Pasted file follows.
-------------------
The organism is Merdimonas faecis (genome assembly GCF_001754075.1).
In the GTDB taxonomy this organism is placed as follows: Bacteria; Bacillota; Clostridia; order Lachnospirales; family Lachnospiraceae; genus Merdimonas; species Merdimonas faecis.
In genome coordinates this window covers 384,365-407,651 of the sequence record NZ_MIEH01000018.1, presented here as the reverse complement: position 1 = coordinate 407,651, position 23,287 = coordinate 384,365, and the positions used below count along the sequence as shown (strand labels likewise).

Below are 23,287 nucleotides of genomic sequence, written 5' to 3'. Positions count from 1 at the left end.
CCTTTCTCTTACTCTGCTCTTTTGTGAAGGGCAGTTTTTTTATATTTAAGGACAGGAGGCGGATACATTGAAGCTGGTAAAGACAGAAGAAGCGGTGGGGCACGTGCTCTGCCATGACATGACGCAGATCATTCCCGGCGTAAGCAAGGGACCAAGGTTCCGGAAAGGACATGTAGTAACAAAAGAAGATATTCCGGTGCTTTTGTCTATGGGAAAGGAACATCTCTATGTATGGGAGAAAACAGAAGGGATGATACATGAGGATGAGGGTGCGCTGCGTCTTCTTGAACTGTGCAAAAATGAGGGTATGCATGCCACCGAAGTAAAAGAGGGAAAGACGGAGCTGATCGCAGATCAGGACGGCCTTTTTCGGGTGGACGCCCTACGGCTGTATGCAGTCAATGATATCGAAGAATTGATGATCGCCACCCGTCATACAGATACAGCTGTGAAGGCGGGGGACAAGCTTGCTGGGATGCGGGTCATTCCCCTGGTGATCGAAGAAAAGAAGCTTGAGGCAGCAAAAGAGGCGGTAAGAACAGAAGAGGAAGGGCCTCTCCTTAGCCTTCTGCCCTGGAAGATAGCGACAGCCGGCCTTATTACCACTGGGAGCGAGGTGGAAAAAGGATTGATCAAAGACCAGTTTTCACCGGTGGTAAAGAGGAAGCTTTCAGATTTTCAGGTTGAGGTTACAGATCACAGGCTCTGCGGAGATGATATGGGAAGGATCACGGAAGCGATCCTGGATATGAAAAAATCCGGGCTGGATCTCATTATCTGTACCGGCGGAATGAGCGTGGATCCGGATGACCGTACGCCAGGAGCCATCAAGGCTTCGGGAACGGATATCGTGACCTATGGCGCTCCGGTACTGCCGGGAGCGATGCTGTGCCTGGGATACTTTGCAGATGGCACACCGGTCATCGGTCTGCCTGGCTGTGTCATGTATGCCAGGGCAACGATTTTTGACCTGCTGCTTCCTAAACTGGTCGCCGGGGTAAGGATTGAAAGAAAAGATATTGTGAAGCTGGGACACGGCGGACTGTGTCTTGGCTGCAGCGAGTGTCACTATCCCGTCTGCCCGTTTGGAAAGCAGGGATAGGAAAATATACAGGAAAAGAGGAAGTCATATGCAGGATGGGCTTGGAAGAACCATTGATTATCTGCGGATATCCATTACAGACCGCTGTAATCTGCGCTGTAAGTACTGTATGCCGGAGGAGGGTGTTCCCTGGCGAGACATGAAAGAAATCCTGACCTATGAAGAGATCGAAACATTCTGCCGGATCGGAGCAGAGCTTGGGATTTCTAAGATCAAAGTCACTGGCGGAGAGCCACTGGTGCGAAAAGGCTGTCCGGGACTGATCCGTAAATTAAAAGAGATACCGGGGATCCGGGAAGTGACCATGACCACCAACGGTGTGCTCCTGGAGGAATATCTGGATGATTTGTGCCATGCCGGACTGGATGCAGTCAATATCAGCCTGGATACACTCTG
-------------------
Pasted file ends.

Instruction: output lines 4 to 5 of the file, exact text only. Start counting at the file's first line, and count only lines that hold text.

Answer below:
Below are 23,287 nucleotides of genomic sequence, written 5' to 3'. Positions count from 1 at the left end.
CCTTTCTCTTACTCTGCTCTTTTGTGAAGGGCAGTTTTTTTATATTTAAGGACAGGAGGCGGATACATTGAAGCTGGTAAAGACAGAAGAAGCGGTGGGGCACGTGCTCTGCCATGACATGACGCAGATCATTCCCGGCGTAAGCAAGGGACCAAGGTTCCGGAAAGGACATGTAGTAACAAAAGAAGATATTCCGGTGCTTTTGTCTATGGGAAAGGAACATCTCTATGTATGGGAGAAAACAGAAGGGATGATACATGAGGATGAGGGTGCGCTGCGTCTTCTTGAACTGTGCAAAAATGAGGGTATGCATGCCACCGAAGTAAAAGAGGGAAAGACGGAGCTGATCGCAGATCAGGACGGCCTTTTTCGGGTGGACGCCCTACGGCTGTATGCAGTCAATGATATCGAAGAATTGATGATCGCCACCCGTCATACAGATACAGCTGTGAAGGCGGGGGACAAGCTTGCTGGGATGCGGGTCATTCCCCTGGTGATCGAAGAAAAGAAGCTTGAGGCAGCAAAAGAGGCGGTAAGAACAGAAGAGGAAGGGCCTCTCCTTAGCCTTCTGCCCTGGAAGATAGCGACAGCCGGCCTTATTACCACTGGGAGCGAGGTGGAAAAAGGATTGATCAAAGACCAGTTTTCACCGGTGGTAAAGAGGAAGCTTTCAGATTTTCAGGTTGAGGTTACAGATCACAGGCTCTGCGGAGATGATATGGGAAGGATCACGGAAGCGATCCTGGATATGAAAAAATCCGGGCTGGATCTCATTATCTGTACCGGCGGAATGAGCGTGGATCCGGATGACCGTACGCCAGGAGCCATCAAGGCTTCGGGAACGGATATCGTGACCTATGGCGCTCCGGTACTGCCGGGAGCGATGCTGTGCCTGGGATACTTTGCAGATGGCACACCGGTCATCGGTCTGCCTGGCTGTGTCATGTATGCCAGGGCAACGATTTTTGACCTGCTGCTTCCTAAACTGGTCGCCGGGGTAAGGATTGAAAGAAAAGATATTGTGAAGCTGGGACACGGCGGACTGTGTCTTGGCTGCAGCGAGTGTCACTATCCCGTCTGCCCGTTTGGAAAGCAGGGATAGGAAAATATACAGGAAAAGAGGAAGTCATATGCAGGATGGGCTTGGAAGAACCATTGATTATCTGCGGATATCCATTACAGACCGCTGTAATCTGCGCTGTAAGTACTGTATGCCGGAGGAGGGTGTTCCCTGGCGAGACATGAAAGAAATCCTGACCTATGAAGAGATCGAAACATTCTGCCGGATCGGAGCAGAGCTTGGGATTTCTAAGATCAAAGTCACTGGCGGAGAGCCACTGGTGCGAAAAGGCTGTCCGGGACTGATCCGTAAATTAAAAGAGATACCGGGGATCCGGGAAGTGACCATGACCACCAACGGTGTGCTCCTGGAGGAATATCTGGATGATTTGTGCCATGCCGGACTGGATGCAGTCAATATCAGCCTGGATACACTCTG